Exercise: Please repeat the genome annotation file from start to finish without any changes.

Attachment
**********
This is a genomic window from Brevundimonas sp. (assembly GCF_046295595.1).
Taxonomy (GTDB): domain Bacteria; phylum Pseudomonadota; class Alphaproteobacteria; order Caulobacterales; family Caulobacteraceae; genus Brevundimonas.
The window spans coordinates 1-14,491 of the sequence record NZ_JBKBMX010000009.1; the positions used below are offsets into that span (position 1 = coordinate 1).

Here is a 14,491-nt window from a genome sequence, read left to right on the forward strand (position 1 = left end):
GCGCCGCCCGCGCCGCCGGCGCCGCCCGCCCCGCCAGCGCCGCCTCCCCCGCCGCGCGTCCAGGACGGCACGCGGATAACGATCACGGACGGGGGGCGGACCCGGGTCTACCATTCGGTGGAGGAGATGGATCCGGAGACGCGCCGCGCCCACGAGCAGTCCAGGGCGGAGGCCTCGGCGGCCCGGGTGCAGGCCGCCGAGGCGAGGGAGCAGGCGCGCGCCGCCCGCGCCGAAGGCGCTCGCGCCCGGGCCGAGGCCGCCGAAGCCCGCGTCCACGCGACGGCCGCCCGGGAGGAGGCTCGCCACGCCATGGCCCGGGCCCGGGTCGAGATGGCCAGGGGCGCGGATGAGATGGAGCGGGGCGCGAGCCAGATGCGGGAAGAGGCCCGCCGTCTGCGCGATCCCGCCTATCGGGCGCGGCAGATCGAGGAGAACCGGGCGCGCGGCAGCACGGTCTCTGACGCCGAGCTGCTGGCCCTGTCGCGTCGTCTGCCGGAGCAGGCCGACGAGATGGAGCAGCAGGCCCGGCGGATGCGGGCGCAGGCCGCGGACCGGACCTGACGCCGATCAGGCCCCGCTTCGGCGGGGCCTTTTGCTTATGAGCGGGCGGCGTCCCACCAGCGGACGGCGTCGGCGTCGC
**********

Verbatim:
This is a genomic window from Brevundimonas sp. (assembly GCF_046295595.1).
Taxonomy (GTDB): domain Bacteria; phylum Pseudomonadota; class Alphaproteobacteria; order Caulobacterales; family Caulobacteraceae; genus Brevundimonas.
The window spans coordinates 1-14,491 of the sequence record NZ_JBKBMX010000009.1; the positions used below are offsets into that span (position 1 = coordinate 1).

Here is a 14,491-nt window from a genome sequence, read left to right on the forward strand (position 1 = left end):
GCGCCGCCCGCGCCGCCGGCGCCGCCCGCCCCGCCAGCGCCGCCTCCCCCGCCGCGCGTCCAGGACGGCACGCGGATAACGATCACGGACGGGGGGCGGACCCGGGTCTACCATTCGGTGGAGGAGATGGATCCGGAGACGCGCCGCGCCCACGAGCAGTCCAGGGCGGAGGCCTCGGCGGCCCGGGTGCAGGCCGCCGAGGCGAGGGAGCAGGCGCGCGCCGCCCGCGCCGAAGGCGCTCGCGCCCGGGCCGAGGCCGCCGAAGCCCGCGTCCACGCGACGGCCGCCCGGGAGGAGGCTCGCCACGCCATGGCCCGGGCCCGGGTCGAGATGGCCAGGGGCGCGGATGAGATGGAGCGGGGCGCGAGCCAGATGCGGGAAGAGGCCCGCCGTCTGCGCGATCCCGCCTATCGGGCGCGGCAGATCGAGGAGAACCGGGCGCGCGGCAGCACGGTCTCTGACGCCGAGCTGCTGGCCCTGTCGCGTCGTCTGCCGGAGCAGGCCGACGAGATGGAGCAGCAGGCCCGGCGGATGCGGGCGCAGGCCGCGGACCGGACCTGACGCCGATCAGGCCCCGCTTCGGCGGGGCCTTTTGCTTATGAGCGGGCGGCGTCCCACCAGCGGACGGCGTCGGCGTCGC